Greg Clark in his new book “the Global city” defines the many waves of globalization, from obeying the laws of the market towns of Iraq the bronze age to the riches of Antwerp and the technological revolution in India.
As history shows, the city has always sought to embrace international opportunities in cycles and waves. By themselves, they rarely participated in activities on a global scale. To benefit from the new conditions of the city and take part in collective activities, and their decline or exit from the system global settings survive together with other cities as circumstances change affecting all of them.
The first in the world obeys the laws of the market town was founded more than 4000 years ago, in the bronze age, and their rich history are just beginning to understand. Happened urban revolution, in which a significant portion of the population, today living in the southern part of modern Iraq, lived in cities, and this urbanization process was accompanied by the release of the trade to a new level.
Further East, one of the first cities with diverse economies and diverse societies were Mohenjo-Daro and Harappa, that are located on the territory of modern Pakistan along the Indus valley. They stood in the way of routes on which there was a trade in precious stones, and covered all of Central Asia.
The city became the center of a vast trading network based on a common culture and language, and developed the infrastructure to ensure a high standard of living of its population. Thanks to the deep-rooted cultures and orientation on the external connection, they already started to show signs of global cities.
An important lesson to be learned from the early waves of urbanization and international activities of cities is that the interaction often stimulated valuable assets and luxury items. Once China began to expand its horizons, trade horses, silk, bamboo, rice and wine became more active and were used by diplomats as a guarantee of peace between the empires and cities. Silk has even become an international currency.
For several hundred years the world has narrowed significantly through well-developed trade networks. Wrote historian Peter Frankopan, in his book “the silk road”: “We believe globalization is a unique contemporary phenomenon, though 2000 years ago it was nothing more than one aspect of life that provided opportunities created problems and stimulated technological progress.”
The first European city to have developed a network that is similar to the modern, was Rome. His Empire consisted of a Federation of cities stretching from Spain and Scotland in the West to the Euphrates river in the East and adjacent territories. For prosperity against the backdrop of sharply increased mobility and commercial activities of Rome provided them administrative control, stability, monetary regime and tax structure.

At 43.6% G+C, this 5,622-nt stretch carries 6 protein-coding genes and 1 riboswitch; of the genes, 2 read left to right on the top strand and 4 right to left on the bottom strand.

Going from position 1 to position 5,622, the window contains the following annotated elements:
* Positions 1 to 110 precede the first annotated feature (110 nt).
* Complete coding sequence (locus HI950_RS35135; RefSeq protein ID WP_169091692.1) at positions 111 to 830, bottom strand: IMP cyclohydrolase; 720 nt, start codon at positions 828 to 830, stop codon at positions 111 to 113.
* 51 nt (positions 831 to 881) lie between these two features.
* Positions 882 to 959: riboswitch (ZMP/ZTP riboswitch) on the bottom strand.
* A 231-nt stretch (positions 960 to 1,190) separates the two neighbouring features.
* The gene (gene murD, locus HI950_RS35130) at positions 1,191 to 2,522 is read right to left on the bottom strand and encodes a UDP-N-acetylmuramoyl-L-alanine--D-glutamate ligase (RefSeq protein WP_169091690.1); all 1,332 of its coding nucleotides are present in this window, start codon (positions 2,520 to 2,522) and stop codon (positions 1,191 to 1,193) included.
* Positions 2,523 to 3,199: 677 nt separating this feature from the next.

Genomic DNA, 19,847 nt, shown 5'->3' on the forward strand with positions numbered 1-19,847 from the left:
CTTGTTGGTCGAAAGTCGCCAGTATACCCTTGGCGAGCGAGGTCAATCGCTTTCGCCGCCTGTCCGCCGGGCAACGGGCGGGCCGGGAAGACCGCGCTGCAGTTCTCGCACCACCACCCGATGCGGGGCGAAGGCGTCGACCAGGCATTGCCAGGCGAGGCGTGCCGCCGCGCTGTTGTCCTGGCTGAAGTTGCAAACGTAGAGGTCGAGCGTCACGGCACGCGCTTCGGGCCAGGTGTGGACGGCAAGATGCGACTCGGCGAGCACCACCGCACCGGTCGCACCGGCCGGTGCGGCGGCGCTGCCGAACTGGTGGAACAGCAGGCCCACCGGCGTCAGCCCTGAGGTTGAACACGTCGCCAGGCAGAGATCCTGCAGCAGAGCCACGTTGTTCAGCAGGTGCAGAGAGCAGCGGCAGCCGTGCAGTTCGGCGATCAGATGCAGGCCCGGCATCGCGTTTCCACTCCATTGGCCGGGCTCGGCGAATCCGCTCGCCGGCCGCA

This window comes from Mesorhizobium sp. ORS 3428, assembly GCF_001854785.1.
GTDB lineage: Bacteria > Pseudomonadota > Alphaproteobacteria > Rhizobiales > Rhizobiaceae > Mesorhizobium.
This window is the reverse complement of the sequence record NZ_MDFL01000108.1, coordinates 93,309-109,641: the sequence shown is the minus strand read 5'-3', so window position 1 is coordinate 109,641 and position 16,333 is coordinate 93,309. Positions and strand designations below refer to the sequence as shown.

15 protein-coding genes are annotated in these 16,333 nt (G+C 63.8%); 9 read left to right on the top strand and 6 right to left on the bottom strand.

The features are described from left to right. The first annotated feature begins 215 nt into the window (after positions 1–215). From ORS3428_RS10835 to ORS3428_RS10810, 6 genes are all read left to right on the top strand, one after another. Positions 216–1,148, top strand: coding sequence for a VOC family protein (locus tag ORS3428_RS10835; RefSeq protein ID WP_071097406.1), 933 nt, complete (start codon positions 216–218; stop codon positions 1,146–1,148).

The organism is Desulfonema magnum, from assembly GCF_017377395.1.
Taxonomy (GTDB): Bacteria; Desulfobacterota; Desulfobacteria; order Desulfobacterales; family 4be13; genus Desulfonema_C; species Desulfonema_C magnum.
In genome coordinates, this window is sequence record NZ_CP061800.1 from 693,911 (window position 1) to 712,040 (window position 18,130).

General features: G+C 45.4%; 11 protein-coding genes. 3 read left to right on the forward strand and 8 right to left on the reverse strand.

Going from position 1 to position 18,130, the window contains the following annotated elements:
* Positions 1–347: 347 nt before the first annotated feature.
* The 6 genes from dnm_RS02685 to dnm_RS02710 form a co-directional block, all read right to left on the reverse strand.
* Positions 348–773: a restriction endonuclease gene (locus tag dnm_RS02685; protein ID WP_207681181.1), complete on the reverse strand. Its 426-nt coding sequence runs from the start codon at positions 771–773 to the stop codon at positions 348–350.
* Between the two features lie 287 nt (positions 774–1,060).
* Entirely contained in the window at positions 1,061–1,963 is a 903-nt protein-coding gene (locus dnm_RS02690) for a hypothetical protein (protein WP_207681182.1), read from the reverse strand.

By the mid-Roman era, the majority of modern historians perceive the world more globalized. Polybius in his “universal history,” wrote that “starting from this time the history becomes as if one, the events of Italy and Libya, infused with the Asian and Hellenic, and it all comes down to the same end.”
Seated among the features of this wave of globalization of cities, which obey the laws of the market, was much more extensive and varied trade between the continents. This trade led to the opening of a new shopping area in the Indian ocean and direct trade with India. Roman urban network also contributed to the spread of religion, and the cities of the Roman Empire later became the concentration of religious institutions. This era was perhaps the only time the power and influence of one city to become a fundamental boost to Intercontinental trade.
At that time, as the rise and fall of Rome as a global city has been documented, has renewed its global significance whenever provided the geopolitical opportunity.
Istanbul, for example, survived many cycles of global exchange for the past two millennia due to its unique strategic location between Europe and Asia. In the fourth century ad, formerly known as Byzantium, the city was transformed beyond recognition by the Emperor Constantine and renamed Constantinople, as they were close economic and political interests of Rome in the Eastern part of the Empire.
© RIA Novosti, Natalia Seliverstova | go to Photobacterium of Flavius (the Colosseum) in Rome
The authorities needed was an open city in close proximity to the supply lines of Rome along the silk road, through the Black sea, Anatolia and rich wheat areas in the valley of the river Nile. As a result, the Constantinople took over the functions of command and control and attracted ambitious Roman citizens and merchants from all over the world.